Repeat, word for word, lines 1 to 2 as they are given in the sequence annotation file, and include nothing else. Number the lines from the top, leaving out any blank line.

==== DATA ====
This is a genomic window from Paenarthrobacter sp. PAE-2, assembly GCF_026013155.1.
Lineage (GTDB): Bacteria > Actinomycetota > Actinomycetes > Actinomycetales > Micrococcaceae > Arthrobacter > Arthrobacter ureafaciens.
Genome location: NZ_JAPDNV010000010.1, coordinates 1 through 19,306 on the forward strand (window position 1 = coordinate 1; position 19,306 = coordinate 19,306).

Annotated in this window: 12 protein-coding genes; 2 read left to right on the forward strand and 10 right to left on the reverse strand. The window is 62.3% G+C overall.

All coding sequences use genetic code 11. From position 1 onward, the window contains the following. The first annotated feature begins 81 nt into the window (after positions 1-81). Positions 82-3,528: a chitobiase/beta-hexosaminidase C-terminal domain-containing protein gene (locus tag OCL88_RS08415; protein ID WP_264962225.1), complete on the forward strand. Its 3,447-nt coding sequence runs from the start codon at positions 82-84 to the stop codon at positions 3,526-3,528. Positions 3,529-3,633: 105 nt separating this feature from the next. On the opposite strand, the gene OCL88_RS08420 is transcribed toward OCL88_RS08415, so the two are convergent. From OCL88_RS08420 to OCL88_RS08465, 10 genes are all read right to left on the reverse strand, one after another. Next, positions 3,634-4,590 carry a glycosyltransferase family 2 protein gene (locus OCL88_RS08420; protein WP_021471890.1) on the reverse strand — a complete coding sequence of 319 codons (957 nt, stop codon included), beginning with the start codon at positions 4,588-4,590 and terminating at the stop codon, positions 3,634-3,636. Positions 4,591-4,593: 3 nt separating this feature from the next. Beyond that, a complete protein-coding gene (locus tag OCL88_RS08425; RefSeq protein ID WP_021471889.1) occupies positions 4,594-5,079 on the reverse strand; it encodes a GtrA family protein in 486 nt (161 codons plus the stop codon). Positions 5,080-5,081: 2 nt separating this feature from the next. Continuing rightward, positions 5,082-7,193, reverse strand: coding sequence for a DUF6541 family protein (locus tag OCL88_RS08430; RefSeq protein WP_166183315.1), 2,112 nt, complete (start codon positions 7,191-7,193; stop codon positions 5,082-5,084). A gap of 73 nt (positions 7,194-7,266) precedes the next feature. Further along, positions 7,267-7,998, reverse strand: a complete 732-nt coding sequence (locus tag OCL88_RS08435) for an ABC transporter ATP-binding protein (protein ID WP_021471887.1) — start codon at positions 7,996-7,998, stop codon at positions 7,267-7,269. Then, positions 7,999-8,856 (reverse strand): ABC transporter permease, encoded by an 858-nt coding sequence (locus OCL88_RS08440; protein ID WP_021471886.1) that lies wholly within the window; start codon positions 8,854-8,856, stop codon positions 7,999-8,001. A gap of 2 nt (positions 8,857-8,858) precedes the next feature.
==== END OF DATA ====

This is a genomic window from Paenarthrobacter sp. PAE-2, assembly GCF_026013155.1.
Lineage (GTDB): Bacteria > Actinomycetota > Actinomycetes > Actinomycetales > Micrococcaceae > Arthrobacter > Arthrobacter ureafaciens.